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Skeletal Muscle Derived IL-6 in Liver and Adipose Tissue Metabolism

Publikation: Bog/antologi/afhandling/rapportPh.d.-afhandlingForskning

Summary
Physical activity can lead to metabolic disease and treatment of several metabolic diseases include exercise training. Skeletal muscle has, due to its central role in glucose and fat metabolism at rest and during exercise been studied in detail with regard to exercise training. The role of both liver and
adipose tissue regulation in whole body metabolism has come in to focus and it has been shown that both tissues are subject to exercise training-induced adaptations. However, the contribution of endocrine factors to the regulation of exercise training-induced adaptations in liver and adipose tissue metabolism is unknown. It has been suggested that myokines, such as IL-6, released from
skeletal muscle affects liver and adipose tissue and are involved in the regulation of exercise training adaptations. Thus, the aim of this thesis was to investigate the role of skeletal muscle derived IL-6 in the regulation of liver and adipose tissue metabolism in mice.

The aim of study I was to investigate the role of IL-6 in the regulation of UCP1 expression in inguinal white adipose tissue (iWAT) in mice. The study demonstrated that IL-6 is required for the exercise training and cold exposure-induced increase in UCP1 mRNA and protein content in iWAT. In addition the study demonstrated that daily transient increases in IL-6 increases UCP1 mRNA
content in iWAT. These findings indicate that IL-6 is required for basal, cold and exercise traininginduced iWAT UCP1 expression in mice.

The aim of study II was to investigate the effect of exercise on key factors in liver glucose and fat metabolism. This study demonstrated that PDH and ACC phosphorylation was decreased and that changes in hepatic PEPCK and G6Pase protein content does not contribute to gluconeogenesis during 1h of exercise in mice. These findings indicate that during 1h of exercise the liver utilizes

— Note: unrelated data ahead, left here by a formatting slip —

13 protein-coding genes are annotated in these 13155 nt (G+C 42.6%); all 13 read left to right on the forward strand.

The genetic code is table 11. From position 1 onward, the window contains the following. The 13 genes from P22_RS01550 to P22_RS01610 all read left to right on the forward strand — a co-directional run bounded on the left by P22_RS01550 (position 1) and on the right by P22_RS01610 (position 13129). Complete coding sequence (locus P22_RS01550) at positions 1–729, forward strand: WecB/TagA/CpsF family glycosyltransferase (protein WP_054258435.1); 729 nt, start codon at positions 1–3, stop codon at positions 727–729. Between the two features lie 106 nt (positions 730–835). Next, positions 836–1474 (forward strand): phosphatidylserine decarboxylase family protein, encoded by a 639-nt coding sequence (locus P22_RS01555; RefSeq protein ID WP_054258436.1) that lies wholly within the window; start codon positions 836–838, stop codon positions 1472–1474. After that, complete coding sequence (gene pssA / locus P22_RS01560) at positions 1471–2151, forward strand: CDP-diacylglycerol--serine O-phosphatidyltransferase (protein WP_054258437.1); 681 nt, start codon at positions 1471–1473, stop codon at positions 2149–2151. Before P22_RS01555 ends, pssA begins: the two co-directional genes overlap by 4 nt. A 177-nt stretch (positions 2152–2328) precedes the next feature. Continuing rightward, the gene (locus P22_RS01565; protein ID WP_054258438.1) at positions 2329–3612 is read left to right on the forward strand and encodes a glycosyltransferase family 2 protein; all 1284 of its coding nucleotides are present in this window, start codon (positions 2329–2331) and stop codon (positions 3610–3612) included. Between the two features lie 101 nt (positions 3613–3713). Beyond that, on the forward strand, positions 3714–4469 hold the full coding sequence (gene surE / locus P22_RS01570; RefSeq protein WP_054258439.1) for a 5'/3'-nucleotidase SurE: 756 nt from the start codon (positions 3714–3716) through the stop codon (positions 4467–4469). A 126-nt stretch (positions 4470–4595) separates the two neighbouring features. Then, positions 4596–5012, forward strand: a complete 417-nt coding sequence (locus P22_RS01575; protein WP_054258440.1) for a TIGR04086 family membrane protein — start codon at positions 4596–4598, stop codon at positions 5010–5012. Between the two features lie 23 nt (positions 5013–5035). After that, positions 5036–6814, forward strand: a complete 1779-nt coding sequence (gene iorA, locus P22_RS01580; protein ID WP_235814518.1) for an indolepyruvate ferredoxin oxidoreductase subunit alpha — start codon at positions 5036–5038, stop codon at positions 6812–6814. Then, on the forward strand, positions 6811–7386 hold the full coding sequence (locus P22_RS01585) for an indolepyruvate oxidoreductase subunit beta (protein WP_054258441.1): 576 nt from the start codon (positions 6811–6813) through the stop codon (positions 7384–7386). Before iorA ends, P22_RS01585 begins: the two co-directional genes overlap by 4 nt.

carbohydrates for oxidation rather than gluconeogenesis and that gluconeogenic activity during 1h of exercise is not regulated through increases in protein content.

The aim of study III was to investigate the role of skeletal muscle derived IL-6 in the regulation of changes in key factors in WAT metabolism in response to HFD and HFD combined with exercise training. The study demonstrated that skeletal muscle derived IL-6 regulates iWAT but not eWAT metabolism. In addition, these finding showed that skeletal muscle derived IL-6 are important for the basal and HFD induced regulation of glucose metabolism, lipolysis and lipogenesis in iWAT, possibly through regulation of AMPK. Together these findings indicate that skeletal muscle derived IL-6 is important for basal iWAT metabolism both on chow and HFD, but only plays a minor role in exercise training-induced adaptations in iWAT metabolism while on HFD.

The aim of study IV was to investigate the role of skeletal muscle derived IL-6 in the regulation of changes in key factors in liver metabolism in response to HFD and HFD combined with exercise training. This study demonstrated that skeletal muscle derived IL-6 may indirectly regulate PEPCK protein content when on HFD and that skeletal muscle derived IL-6 may regulate skeletal muscle and hepatic fat metabolism. These findings indicate an indirect role of skeletal muscle derived IL-6 in the regulation of liver metabolism in response to HFD and HFD combined with exercise training.

In conclusion these findings demonstrate that IL-6 is an important regulator of fat metabolism and uncoupling in iWAT, but not in eWAT in mice and that skeletal muscle derived IL-6 may indirectly regulate liver metabolism in response to HFD. Furthermore these findings show that ATP production during exercise in the liver may derive from carbohydrate rather than fatty acid
oxidation and that increases in gluconeogenic enzyme content does not contribute to hepatic glucose production during 1h of acute exercise in mice.
OriginalsprogEngelsk
ForlagDepartment of Biology, Faculty of Science, University of Copenhagen
StatusUdgivet - 2014

ID: 130932047